Dean leaves university for greener pastures

Submitted photo Oregon State University ag dean emeritus Thayne Dutson stands with his wife, Missy, on their Red Angus ranch in Central Oregon.

Dutson focuses on breeding Red Angus cattle on his ranch

By JOHN SCHMITZ

For the Capital Press

SISTERS, Ore. -- When Thayne Dutson retired as dean of Oregon State University's College of Agricultural Sciences in 2008, he did anything but put his feet up and relax.

Instead, he went right to work on the cattle ranch in Central Oregon that he and his wife bought and operated as minor partners with another rancher in 1995.

"We operated for a few years in partnership with others, but mostly we had other people managing our cattle for us while I was dean," he said.

Today, Dutson and his wife Missy are the sole owner-operators of the 235-acre, irrigated ranch near Sisters that produces registered Red Angus in an area considered a stronghold for that breed in Oregon.

Choosing to remain active on the ranch -- "I still move some of the wheel lines" -- Dutson is unique in his area in that he practices management-intensive grazing, frequently moving cattle from one section of pasture to another.

"I confine the cows so they eat what I want them to eat, when I want them to eat," he said.

The goal, he said, is managing pastures and cattle to keep the pastures actively growing and the cattle from getting too fat.

Dutson said that Red Angus became a breed in the late 1940s and early '50s, when the Red Angus Breeders Association was founded. The breed, solely because of its red color, is actually an outcast from Black Angus cattle herds, even though Red Angus cattle carry similar genetics, he said.

Red Angus cattle are the result when recessive red genes from Black Angus parents express themselves.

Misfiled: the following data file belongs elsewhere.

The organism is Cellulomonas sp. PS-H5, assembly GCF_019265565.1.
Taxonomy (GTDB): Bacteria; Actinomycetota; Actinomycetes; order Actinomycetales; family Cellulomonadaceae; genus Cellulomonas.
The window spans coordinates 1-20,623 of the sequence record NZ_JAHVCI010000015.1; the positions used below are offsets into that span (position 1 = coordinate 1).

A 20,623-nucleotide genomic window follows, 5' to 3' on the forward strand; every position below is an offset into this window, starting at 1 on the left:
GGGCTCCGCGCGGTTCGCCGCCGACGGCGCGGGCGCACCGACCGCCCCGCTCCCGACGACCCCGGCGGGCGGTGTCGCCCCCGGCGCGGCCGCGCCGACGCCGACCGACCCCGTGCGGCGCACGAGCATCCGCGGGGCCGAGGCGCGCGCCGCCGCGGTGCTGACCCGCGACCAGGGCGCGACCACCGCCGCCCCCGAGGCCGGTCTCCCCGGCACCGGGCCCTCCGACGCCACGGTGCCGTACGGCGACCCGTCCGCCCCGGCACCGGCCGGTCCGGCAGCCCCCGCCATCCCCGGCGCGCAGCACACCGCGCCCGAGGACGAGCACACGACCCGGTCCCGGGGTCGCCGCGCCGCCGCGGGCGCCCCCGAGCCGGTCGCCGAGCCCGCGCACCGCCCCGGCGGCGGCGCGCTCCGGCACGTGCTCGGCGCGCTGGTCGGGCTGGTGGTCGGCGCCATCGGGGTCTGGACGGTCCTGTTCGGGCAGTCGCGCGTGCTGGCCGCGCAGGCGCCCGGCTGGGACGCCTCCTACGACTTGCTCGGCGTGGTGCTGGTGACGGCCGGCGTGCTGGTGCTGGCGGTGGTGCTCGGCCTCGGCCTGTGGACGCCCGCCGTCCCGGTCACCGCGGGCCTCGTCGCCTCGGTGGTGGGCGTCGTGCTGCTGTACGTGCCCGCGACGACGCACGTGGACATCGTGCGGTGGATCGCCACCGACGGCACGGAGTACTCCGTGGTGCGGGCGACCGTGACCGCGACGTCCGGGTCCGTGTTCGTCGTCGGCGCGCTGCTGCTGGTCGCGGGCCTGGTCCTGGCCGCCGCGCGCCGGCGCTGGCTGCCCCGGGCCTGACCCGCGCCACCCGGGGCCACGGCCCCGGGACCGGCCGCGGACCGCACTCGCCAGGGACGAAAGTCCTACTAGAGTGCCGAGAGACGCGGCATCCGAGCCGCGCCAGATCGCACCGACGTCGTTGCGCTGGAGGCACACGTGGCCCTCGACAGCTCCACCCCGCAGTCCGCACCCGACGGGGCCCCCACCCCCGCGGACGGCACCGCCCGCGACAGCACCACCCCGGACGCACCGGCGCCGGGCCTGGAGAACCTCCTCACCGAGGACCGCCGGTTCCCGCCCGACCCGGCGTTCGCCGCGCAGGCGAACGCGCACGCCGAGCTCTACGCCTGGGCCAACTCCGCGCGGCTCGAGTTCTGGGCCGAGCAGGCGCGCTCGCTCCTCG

Dutson produces mainly breeding bulls and heifers.

"The breeding bulls primarily go to commercial operations, but occasionally we'll have a purebred operation buy one of our bulls," he said. "Red heifers, most of those with top-end genetics, go back into our cow herd."

That herd, which has been aggressively culled to achieve the desired genetics, has grown from 28 head, when Dutson retired, to over 60 today, and will increase to 75 in 2013. Some of those cows are purchased.

Only a few of the bulls and heifers are sold as feeders or finished out and sold as locker beef.

The attributes of Red Angus that drew Dutson to the breed include the cows' "mothering abilities" and "excellent" meat quality.

"Good marbling, good rib eye -- they have very good dispositions," he said. "If we have one that's a little bit wild, she doesn't last long around here."

Dutson, who was raised near Idaho Falls, Idaho, and earned a Ph.D. in meat science and muscle biology from Michigan State University, runs a mostly forage-based operation.

"We buy some grains for growing up heifers. Our bulls, we put into a feedlot before bull sales," he said.

Cows are pastured until they produce calves in January and February, and then put on hay until new grass grows in the spring. Their hay is raised on the ranch.

Dutson remains friends with and, in a small way, a cattle breeding partner of Hal Schudel's, a nearby Black Angus rancher who founded what eventually became the world's largest Christmas tree farm: Holiday Tree Farms of Corvallis.

Dutson said he enjoys staying in touch with former colleagues.

"Every now and again somebody will stop by and I stay in touch with email. I don't get off the ranch very often," he said.

He said he misses the students, their activities and working with OSU's "innovative faculty."

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